To add to the challenge, there is an expert mode that has you fight Pokémon under a time limit instead and in that case, spending a jewel at the end grants you only 15 more seconds. If that sounds messed up, I will agree with you. While you could argue that the extra chance gives you a chance to catch that Pokémon , I find it hard to argue that it is worth the equivalent of 5 hearts. It's even worse when you consider the alternative is spend a jewel beforehand, get 3000 coins, buy the extra 10 seconds and you probably also have enough for a great ball to increase the odds of catching that Pokémon . On the bright side, if you do obtain enough jewels, you end up with enough gameplay for a while (12 jewels gives 80 hearts). When looking at the cost, that's about $9 when you buy the package set, roughly the cost of a fully downloaded title like Pokémon Battle Trozei. To be honest, I probably would buy that game before buying so many jewels for this title. At least streetpass in combination with the Nintendo Zone gives another way to obtain jewels, I just think they could have at least made you start with 7 hearts instead of 5 since starting with 10 would probably mean no one would ever buy the jewels.
the middle one is slightly more expensive than Pokemon Battle Trozei. Just get that instead and play in tandem

the middle one is slightly more expensive than Pokemon Battle Trozei. Just get that instead and play in tandem

If you do need a reason to connect online, I would say the main reason would be the 500 coin bonus and the special events. For example, the "Daily Pokémon" event allows you to capture a different Pokémon once a day. In addition to that, there are competitions often where you can obtain Mega Stones. Another common event is to capture a legendary Pokémon like Mew! I'm curious to see what other special events the Pokémon Company has planned. It's certainly a reason to open the game every day.

It might be tempting to try and catch every Pokémon the first time around. My advice is to resist the urge. Great Balls are expensive and that money can afford two helpful items in the hard battles. Save your coins for when you require those items. Also, I count on those missed Pokémon to add replay value after beating the 150 stages. Also, some Pokémon just never get used. After catching Pokémon there was never a good opportunity to use him. There were only 3 more fire types, and by then, I had better Pokémon to use.

So how is the best way to enjoy this game? I found watching a TV show and playing during the breaks work nicely. If I feel like waiting the full 2 and a half hours, then I can easily play Monster Hunter 4 Ultimate during that time. Or I can play a stage or two and then go for a quick jog. So the only thing this game is not conducive to for the tightly-budget or more fiscally responsible is long play sessions. On the other hand, it's easy to start up and play for 2 or 5 minutes at a time, meaning it's a good game for small periods of waiting like for your girlfriend to use the bathroom in a mall. Perhaps you'll even get some streetpasses. After all, it's not a horrible game, it's just annoyingly designed as an F2P to try and make money from the impatient. So parents, I highly suggest limiting the online purchasing feature for this game or at least make sure your kids don't have access to a credit card.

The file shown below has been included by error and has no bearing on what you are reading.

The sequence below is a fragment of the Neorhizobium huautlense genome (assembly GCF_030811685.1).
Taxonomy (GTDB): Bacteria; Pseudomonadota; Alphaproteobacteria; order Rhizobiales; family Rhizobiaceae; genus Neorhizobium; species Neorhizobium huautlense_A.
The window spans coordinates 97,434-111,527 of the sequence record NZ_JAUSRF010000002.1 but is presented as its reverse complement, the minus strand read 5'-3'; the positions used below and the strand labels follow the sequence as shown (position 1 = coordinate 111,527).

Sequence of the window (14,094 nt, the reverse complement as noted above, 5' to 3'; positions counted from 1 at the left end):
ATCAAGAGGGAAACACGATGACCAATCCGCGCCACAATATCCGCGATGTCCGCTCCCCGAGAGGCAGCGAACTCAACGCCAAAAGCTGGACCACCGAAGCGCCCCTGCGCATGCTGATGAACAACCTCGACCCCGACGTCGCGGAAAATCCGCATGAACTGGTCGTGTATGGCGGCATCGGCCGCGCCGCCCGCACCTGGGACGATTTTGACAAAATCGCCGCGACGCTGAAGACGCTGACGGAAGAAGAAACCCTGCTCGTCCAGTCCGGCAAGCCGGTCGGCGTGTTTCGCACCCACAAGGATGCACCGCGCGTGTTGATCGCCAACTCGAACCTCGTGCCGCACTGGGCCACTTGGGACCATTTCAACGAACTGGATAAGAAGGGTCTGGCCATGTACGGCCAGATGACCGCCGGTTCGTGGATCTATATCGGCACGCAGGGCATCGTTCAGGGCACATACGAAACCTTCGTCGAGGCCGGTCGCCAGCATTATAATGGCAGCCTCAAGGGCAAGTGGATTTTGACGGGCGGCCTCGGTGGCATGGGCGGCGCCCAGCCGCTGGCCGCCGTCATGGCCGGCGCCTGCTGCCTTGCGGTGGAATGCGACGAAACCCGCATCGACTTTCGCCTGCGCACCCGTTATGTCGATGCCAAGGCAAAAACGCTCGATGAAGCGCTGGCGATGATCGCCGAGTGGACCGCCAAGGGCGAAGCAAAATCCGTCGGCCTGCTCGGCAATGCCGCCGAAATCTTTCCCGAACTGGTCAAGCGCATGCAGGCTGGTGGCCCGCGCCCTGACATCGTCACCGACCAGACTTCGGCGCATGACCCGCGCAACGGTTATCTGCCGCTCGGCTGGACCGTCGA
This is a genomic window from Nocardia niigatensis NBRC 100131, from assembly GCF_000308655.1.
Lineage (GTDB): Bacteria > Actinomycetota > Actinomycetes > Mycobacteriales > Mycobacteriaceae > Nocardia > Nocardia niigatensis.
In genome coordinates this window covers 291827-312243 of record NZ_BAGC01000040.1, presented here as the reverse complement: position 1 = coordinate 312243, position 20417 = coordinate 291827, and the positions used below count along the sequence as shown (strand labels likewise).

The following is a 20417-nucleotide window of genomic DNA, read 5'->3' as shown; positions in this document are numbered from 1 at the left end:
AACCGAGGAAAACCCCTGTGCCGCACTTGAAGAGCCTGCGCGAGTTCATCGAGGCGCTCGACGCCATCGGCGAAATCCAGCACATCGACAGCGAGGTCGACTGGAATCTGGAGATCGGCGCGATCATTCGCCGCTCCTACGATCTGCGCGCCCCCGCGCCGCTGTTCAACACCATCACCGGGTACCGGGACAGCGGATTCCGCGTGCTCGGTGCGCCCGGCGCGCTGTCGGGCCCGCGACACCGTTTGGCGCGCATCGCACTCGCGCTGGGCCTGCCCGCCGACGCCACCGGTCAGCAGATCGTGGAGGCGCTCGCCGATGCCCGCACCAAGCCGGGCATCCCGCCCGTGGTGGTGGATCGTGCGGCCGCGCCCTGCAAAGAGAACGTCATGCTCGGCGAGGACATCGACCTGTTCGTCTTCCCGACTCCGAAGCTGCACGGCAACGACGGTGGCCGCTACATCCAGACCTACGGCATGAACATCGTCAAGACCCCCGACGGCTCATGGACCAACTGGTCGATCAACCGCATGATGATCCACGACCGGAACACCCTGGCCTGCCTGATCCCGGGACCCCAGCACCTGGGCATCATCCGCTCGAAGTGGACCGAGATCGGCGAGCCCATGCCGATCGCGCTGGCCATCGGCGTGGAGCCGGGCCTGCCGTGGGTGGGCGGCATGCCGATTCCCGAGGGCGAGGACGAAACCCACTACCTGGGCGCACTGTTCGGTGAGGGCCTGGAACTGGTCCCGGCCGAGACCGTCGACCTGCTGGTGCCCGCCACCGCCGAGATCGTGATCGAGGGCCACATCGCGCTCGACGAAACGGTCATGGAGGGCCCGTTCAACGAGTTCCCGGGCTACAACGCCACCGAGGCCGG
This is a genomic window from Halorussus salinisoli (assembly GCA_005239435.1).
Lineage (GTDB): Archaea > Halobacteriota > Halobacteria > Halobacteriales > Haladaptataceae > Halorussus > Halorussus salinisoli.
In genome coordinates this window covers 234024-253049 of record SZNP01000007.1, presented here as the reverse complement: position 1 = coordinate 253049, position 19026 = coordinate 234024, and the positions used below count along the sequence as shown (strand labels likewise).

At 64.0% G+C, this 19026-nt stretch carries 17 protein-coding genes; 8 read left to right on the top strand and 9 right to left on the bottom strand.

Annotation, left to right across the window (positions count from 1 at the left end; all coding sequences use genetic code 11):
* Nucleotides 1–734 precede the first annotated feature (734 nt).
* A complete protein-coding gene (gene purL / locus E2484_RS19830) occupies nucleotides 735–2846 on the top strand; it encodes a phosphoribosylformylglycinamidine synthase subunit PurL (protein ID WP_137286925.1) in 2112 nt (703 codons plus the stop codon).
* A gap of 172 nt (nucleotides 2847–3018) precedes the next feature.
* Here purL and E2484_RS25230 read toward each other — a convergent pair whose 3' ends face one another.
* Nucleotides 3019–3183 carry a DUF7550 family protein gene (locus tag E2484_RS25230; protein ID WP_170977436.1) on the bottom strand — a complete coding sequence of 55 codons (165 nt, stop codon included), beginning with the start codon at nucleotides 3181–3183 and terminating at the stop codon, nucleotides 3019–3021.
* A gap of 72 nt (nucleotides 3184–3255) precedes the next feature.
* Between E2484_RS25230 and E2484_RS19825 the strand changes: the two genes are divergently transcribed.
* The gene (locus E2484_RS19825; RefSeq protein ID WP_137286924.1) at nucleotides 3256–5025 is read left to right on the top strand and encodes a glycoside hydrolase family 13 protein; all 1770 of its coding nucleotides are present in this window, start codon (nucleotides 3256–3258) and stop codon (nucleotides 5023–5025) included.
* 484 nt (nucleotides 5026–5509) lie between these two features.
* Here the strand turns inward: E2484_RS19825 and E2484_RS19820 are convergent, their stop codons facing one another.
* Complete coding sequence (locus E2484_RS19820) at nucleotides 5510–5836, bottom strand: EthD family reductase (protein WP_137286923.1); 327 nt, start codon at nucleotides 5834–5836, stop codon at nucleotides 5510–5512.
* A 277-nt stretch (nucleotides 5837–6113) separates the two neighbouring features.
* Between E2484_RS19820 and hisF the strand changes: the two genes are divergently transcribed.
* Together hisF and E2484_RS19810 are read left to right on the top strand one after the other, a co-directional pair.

Update 4/18/16
The game has been steadily updated since its initial release over 1 year ago. Since then, there have been a few neat improvements

  • More items have been added to assist in leveling up your Pokemon and speeding up Mega Evolution
  • A lot more stages have been added
  • There is now a recommendation system for if capturing a Pokemon is a good idea
  • There is a mission system that unlocks bonuses
  • Extra hearts can be saved for later instead of used before your timed ones
  • You now see how powerful a Pokemon is right after you caught it
  • Some stages make use of weaker Pokemon you never use
  • You can now see how much experience is required to reach the next level
  • You now see how much experience is gained from a battle
  • Saturdays are Victini days where battling against him can get your Pokemon lots of experience; Also, he's a powerful Pokemon so it's useful to be able to capture him once a week 
  • You can face off against Meowth on Sundays to earn lots of coins. I generally gain 2000 or more. Useful to use Mewtwo so that you can pull off more combinations
  • If you want a challenge, you can try the new gauntlet-mode 
So I haven't received many jewels when I get a streetpass. However, if you don't streetpass with someone for a few days, once you finally do, you get 2 bonus hearts. If you streetpass a lot, then you get hearts for every 10. I like to save these for escalation battles as you battle the same Pokemon a lot for bonuses. These tend to be good Pokemon as well

So I gave it a recommendation before and now it's even better. The same suggestions apply so if you can hold to them, this may be the game you play the most